Help Texas Rebuild After Tropical Storm Imelda

It’s been almost a month since Tropical Storm Imelda slammed into Texas. The news cycle may have moved on, but for affected residents, recovery is far from complete. 

"Imelda wasn't supposed to devastate whole neighborhoods," said Sierra Club Lone Star Chapter communications coordinator Courtney Naquin. "But it did the same thing [Hurricane] Harvey did."

Naquin grew up in Southeast Texas, one of the areas flooded by the storm. Tropical storm warnings are issued a few times every year, she says. Most people don't bother to evacuate—or can't afford to.

Naquin's family, who still live in Southeast Texas, spent the year after Harvey living in a trailer as they repaired their flooded home. They'd been back in their home for just a year when Imelda struck. In September, they were forced to start rebuilding all over again.

Imelda was one of the wettest tropical cyclones to ever strike the continental US, dumping more than 40 inches of water on parts of eastern Texas. It left hundreds stranded in flooded homes and killed at least five people. Many of those whose lives were upended by Imelda had barely recovered from Hurricane Harvey, the other 1,000-year storm to hit the area in just over two years.

Climate change is making storms like Imelda wetter and fiercer. The fossil fuel industry isn't just responsible for the global warming that feeds these monster storms. When storms hit, refineries release large amounts of industrial pollutants, many of which cause cancer.

During Tropical Storm Imelda, 100,000 pounds of pollutants—many carcinogenic—were released. The biggest offender? The ExxonMobil facility in Beaumont, Texas, which emitted a whopping 36,000 pounds of pollutants. The ExxonMobil refinery in Bayview, Texas, released another 5,300 pounds.

As Sierra Club organizer Bryan Parras details, something very similar happened during Hurricane Harvey: 8.3 million pounds of pollutants were released, and toxins from flooded facilities contaminated the air and soil. It doesn't help that Texas governor Gregg Abbott suspended environmental safeguards in the aftermath of both storms—giving polluters a free pass at the expense of public health and safety.

Megastorms can also stir up a witches' brew of toxic waste at Superfund sites. During Hurricane Harvey, the San Jacinto Waste Pits Superfund site lost its protective cap, causing dioxin levels in the San Jacinto River to spike to 2,000 times the level deemed safe by the EPA.

During Imelda, the swollen river also pushed a barge onto the waste pits, leaving residents concerned that they’ll be exposed to even more of the toxin, which is known to cause cancer and birth defects. Those living near the waste pits—many of whom are low-income—already suffer from extraordinarily high cancer rates.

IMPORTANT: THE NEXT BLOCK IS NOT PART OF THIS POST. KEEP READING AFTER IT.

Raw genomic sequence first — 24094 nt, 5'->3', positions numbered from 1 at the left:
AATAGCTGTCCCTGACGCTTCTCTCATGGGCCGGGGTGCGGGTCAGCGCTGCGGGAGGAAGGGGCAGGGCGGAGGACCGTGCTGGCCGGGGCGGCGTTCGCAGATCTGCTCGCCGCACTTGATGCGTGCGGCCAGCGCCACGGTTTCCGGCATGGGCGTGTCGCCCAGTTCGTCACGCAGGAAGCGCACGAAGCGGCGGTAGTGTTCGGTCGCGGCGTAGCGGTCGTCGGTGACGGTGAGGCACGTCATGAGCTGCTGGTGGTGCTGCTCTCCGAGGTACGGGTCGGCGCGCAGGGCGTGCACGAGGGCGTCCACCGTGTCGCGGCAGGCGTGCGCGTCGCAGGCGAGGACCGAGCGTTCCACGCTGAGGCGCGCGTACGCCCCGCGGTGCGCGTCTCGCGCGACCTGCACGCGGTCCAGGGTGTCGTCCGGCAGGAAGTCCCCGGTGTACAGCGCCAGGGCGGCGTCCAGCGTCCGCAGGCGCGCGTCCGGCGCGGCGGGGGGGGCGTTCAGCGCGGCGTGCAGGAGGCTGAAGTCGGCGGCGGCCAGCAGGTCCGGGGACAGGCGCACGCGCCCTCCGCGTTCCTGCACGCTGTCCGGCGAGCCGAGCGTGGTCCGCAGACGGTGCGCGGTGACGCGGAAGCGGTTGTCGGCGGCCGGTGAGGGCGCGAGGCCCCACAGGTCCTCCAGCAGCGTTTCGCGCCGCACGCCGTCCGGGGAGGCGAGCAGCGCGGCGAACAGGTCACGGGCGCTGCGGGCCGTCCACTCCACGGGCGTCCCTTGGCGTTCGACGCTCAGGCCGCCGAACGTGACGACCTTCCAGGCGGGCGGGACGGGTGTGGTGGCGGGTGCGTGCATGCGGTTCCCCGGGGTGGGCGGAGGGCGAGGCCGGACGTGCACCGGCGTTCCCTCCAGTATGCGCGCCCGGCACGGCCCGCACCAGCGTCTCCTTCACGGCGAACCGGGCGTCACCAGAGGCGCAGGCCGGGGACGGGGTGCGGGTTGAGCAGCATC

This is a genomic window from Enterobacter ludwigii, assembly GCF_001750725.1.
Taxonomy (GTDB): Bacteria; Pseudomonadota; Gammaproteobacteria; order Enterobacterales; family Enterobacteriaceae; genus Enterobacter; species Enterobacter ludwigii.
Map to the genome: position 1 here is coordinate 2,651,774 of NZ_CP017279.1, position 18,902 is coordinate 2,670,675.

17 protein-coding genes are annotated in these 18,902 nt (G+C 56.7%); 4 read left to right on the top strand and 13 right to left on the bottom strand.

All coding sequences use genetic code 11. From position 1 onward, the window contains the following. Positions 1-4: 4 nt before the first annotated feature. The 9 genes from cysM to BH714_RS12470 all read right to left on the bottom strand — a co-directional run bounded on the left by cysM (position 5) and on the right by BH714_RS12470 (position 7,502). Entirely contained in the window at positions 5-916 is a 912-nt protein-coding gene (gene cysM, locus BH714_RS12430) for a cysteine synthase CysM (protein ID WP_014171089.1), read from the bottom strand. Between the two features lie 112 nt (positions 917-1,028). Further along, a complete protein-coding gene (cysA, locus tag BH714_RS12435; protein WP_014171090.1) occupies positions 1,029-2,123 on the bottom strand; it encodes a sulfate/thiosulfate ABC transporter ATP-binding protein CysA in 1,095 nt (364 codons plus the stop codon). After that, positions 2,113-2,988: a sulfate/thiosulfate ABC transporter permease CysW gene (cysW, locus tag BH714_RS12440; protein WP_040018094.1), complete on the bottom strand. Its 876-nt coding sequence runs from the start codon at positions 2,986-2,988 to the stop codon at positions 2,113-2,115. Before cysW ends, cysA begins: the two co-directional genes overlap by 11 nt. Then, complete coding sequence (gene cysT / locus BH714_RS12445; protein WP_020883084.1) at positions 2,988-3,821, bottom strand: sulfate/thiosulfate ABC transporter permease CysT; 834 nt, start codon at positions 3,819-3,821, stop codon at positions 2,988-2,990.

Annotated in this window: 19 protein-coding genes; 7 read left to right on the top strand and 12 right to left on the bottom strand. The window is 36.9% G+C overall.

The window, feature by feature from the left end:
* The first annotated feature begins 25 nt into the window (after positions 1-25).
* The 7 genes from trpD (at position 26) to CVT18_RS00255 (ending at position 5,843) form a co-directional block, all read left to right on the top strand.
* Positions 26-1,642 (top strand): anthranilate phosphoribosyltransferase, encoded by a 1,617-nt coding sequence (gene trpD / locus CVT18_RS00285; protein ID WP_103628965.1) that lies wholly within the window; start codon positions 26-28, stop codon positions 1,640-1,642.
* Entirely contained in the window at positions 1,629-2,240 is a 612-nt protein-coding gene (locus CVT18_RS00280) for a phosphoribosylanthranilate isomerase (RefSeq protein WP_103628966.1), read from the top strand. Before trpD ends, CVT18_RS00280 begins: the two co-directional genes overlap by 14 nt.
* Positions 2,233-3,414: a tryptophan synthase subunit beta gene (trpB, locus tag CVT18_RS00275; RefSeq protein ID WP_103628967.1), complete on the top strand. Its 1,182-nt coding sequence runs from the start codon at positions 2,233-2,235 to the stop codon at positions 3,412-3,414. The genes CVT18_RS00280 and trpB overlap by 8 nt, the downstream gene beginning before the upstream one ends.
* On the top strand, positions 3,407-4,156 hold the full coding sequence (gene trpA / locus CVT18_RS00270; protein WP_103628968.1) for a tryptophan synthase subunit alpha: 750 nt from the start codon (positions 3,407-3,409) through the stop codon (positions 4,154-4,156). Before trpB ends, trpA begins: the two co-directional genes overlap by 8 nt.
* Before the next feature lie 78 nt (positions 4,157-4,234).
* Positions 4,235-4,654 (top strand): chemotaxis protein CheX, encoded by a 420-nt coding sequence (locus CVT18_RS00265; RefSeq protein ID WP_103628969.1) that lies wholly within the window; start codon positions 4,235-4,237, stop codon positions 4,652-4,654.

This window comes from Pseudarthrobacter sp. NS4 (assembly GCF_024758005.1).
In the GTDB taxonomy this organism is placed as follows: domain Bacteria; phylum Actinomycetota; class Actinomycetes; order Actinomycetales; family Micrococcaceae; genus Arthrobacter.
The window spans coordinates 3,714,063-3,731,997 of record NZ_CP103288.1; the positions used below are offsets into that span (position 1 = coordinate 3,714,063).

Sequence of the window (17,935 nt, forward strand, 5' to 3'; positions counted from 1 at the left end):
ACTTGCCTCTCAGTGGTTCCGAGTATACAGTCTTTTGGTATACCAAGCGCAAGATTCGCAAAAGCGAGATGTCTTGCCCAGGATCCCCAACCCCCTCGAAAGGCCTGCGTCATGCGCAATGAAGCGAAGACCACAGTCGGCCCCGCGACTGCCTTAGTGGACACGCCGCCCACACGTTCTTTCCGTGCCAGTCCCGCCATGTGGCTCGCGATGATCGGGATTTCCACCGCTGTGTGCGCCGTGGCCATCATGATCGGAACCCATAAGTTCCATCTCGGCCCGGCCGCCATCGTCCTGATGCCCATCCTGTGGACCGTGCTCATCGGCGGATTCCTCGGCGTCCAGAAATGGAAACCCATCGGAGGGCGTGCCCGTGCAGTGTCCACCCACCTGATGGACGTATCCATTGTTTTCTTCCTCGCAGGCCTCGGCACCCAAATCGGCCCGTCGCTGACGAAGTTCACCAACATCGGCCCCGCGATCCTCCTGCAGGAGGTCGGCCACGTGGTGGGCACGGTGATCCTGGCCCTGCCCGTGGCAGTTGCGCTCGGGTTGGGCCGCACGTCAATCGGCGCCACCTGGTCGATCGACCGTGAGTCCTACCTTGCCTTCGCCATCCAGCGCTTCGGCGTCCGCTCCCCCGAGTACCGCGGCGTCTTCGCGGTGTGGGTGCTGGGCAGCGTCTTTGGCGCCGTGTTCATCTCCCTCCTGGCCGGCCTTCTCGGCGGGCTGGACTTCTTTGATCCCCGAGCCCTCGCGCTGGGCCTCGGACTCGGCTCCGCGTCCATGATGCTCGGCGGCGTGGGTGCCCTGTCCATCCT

As we saw during hurricanes Harvey, Katrina, Maria, and many others, it is communities of color, Indigenous communities, and low-income communities that are most vulnerable to disaster. They're nearest to fossil fuel facilities and other industrial sites, which leaves them more exposed to dangerous emissions during storms. They're also the closest to Superfund sites like the San Jacinto Waste Pits, which can spread their toxins during a storm’s chaos. With fewer financial resources, they have the hardest time rebuilding in the storm’s aftermath.

Even when the weather is clear, Southeast Texas’s working-class communities of color are exposed to hazardous quantities of pollutants like ethylene oxide. They’re treated as disposable by the regulatory entities that are supposed to protect them, like the Texas Commision on Environmental Quality. Currently, the TCEQ is working to erode the rules that protect vulnerable communities from this known carcinogen.

If you want to help those communities most affected by Imelda, please consider donating to an organization with deep ties to them. Here are a few suggestions, courtesy of Naquin and Parras.

As crucial as these recovery efforts are, they are not enough. By the end of the century, Texas will have an 18% chance of seeing a storm as severe as Hurricane Harvey every year if carbon emissions are not curbed. We need to prevent storms like Imelda from becoming even more common and even more devastating by moving beyond dirty fuels to a clean energy economy.


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